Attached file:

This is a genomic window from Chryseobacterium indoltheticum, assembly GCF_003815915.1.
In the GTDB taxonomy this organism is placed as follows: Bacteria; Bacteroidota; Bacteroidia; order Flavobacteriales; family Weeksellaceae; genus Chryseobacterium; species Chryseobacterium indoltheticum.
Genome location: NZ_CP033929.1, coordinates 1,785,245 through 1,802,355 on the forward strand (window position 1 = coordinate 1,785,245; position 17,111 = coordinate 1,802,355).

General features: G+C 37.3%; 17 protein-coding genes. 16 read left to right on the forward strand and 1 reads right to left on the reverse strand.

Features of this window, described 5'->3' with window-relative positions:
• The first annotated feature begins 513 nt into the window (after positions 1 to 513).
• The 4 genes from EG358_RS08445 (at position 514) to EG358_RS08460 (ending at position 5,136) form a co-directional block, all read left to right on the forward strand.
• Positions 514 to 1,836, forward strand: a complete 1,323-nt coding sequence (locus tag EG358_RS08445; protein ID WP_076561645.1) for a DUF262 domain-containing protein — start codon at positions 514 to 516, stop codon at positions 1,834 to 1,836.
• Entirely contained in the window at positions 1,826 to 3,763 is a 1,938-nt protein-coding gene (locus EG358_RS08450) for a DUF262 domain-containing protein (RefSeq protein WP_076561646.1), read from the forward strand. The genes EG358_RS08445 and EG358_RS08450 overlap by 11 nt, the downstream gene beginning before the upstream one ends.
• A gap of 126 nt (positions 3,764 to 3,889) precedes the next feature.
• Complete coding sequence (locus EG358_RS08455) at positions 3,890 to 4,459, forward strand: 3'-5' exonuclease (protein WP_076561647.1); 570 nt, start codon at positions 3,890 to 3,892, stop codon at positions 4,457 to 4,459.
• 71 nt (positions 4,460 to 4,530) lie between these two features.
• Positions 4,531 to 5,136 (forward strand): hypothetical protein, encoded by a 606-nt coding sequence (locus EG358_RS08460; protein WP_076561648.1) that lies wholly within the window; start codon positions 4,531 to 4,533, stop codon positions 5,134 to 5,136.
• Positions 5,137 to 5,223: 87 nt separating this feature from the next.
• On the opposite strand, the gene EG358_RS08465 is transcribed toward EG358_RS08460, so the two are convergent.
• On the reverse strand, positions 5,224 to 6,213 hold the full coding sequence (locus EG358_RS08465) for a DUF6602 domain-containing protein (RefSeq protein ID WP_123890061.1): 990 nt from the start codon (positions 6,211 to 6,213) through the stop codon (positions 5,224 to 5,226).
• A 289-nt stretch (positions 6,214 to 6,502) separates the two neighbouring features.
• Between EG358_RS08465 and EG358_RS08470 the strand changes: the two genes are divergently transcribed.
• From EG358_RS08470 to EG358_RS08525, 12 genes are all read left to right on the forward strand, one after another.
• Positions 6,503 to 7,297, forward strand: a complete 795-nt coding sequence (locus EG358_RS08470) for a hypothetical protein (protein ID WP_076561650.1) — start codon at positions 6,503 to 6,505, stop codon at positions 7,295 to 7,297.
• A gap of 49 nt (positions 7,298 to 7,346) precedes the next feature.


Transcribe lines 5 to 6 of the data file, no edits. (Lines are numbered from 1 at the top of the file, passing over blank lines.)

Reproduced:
Features of this window, described 5'->3' with window-relative positions:
• The first annotated feature begins 513 nt into the window (after positions 1 to 513).